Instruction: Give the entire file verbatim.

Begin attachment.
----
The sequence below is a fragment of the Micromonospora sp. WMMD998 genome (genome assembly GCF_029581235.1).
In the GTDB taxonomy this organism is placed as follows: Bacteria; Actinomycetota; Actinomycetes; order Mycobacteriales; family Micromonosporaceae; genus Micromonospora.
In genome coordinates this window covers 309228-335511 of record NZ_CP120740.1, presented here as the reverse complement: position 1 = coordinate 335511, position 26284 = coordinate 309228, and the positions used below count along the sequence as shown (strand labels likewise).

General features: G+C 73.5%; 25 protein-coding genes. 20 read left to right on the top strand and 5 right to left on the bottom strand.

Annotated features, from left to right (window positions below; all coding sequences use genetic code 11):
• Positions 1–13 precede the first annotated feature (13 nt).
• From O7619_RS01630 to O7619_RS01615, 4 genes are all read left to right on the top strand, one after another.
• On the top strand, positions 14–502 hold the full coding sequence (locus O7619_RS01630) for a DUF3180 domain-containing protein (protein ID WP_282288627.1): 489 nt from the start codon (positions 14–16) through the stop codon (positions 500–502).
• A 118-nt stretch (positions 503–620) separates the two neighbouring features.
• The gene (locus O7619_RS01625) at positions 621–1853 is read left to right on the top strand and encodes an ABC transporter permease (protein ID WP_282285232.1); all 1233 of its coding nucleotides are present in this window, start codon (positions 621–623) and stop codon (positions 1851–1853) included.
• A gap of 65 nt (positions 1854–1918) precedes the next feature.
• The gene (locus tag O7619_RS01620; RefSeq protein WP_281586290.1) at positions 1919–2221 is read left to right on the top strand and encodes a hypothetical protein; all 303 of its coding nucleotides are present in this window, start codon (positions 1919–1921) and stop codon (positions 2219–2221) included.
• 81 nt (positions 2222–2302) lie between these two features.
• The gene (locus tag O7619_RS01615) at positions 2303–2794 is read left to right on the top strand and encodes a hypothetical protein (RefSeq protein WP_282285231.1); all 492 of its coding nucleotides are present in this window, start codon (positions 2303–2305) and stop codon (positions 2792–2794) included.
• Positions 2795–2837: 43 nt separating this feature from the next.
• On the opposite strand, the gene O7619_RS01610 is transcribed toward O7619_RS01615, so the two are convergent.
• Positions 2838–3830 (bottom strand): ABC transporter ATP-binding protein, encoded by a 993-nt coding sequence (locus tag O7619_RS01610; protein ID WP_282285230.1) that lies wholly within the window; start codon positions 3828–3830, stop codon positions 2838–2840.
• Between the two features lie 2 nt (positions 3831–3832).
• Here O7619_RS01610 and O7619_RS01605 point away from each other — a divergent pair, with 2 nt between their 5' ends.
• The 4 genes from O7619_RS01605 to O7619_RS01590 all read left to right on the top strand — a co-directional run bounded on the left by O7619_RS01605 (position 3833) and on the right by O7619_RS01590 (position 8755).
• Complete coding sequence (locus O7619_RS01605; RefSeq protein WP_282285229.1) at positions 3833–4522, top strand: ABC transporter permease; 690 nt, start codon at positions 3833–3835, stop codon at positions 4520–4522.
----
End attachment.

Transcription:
The sequence below is a fragment of the Micromonospora sp. WMMD998 genome (genome assembly GCF_029581235.1).
In the GTDB taxonomy this organism is placed as follows: Bacteria; Actinomycetota; Actinomycetes; order Mycobacteriales; family Micromonosporaceae; genus Micromonospora.
In genome coordinates this window covers 309228-335511 of record NZ_CP120740.1, presented here as the reverse complement: position 1 = coordinate 335511, position 26284 = coordinate 309228, and the positions used below count along the sequence as shown (strand labels likewise).

General features: G+C 73.5%; 25 protein-coding genes. 20 read left to right on the top strand and 5 right to left on the bottom strand.

Annotated features, from left to right (window positions below; all coding sequences use genetic code 11):
• Positions 1–13 precede the first annotated feature (13 nt).
• From O7619_RS01630 to O7619_RS01615, 4 genes are all read left to right on the top strand, one after another.
• On the top strand, positions 14–502 hold the full coding sequence (locus O7619_RS01630) for a DUF3180 domain-containing protein (protein ID WP_282288627.1): 489 nt from the start codon (positions 14–16) through the stop codon (positions 500–502).
• A 118-nt stretch (positions 503–620) separates the two neighbouring features.
• The gene (locus O7619_RS01625) at positions 621–1853 is read left to right on the top strand and encodes an ABC transporter permease (protein ID WP_282285232.1); all 1233 of its coding nucleotides are present in this window, start codon (positions 621–623) and stop codon (positions 1851–1853) included.
• A gap of 65 nt (positions 1854–1918) precedes the next feature.
• The gene (locus tag O7619_RS01620; RefSeq protein WP_281586290.1) at positions 1919–2221 is read left to right on the top strand and encodes a hypothetical protein; all 303 of its coding nucleotides are present in this window, start codon (positions 1919–1921) and stop codon (positions 2219–2221) included.
• 81 nt (positions 2222–2302) lie between these two features.
• The gene (locus tag O7619_RS01615) at positions 2303–2794 is read left to right on the top strand and encodes a hypothetical protein (RefSeq protein WP_282285231.1); all 492 of its coding nucleotides are present in this window, start codon (positions 2303–2305) and stop codon (positions 2792–2794) included.
• Positions 2795–2837: 43 nt separating this feature from the next.
• On the opposite strand, the gene O7619_RS01610 is transcribed toward O7619_RS01615, so the two are convergent.
• Positions 2838–3830 (bottom strand): ABC transporter ATP-binding protein, encoded by a 993-nt coding sequence (locus tag O7619_RS01610; protein ID WP_282285230.1) that lies wholly within the window; start codon positions 3828–3830, stop codon positions 2838–2840.
• Between the two features lie 2 nt (positions 3831–3832).
• Here O7619_RS01610 and O7619_RS01605 point away from each other — a divergent pair, with 2 nt between their 5' ends.
• The 4 genes from O7619_RS01605 to O7619_RS01590 all read left to right on the top strand — a co-directional run bounded on the left by O7619_RS01605 (position 3833) and on the right by O7619_RS01590 (position 8755).
• Complete coding sequence (locus O7619_RS01605; RefSeq protein WP_282285229.1) at positions 3833–4522, top strand: ABC transporter permease; 690 nt, start codon at positions 3833–3835, stop codon at positions 4520–4522.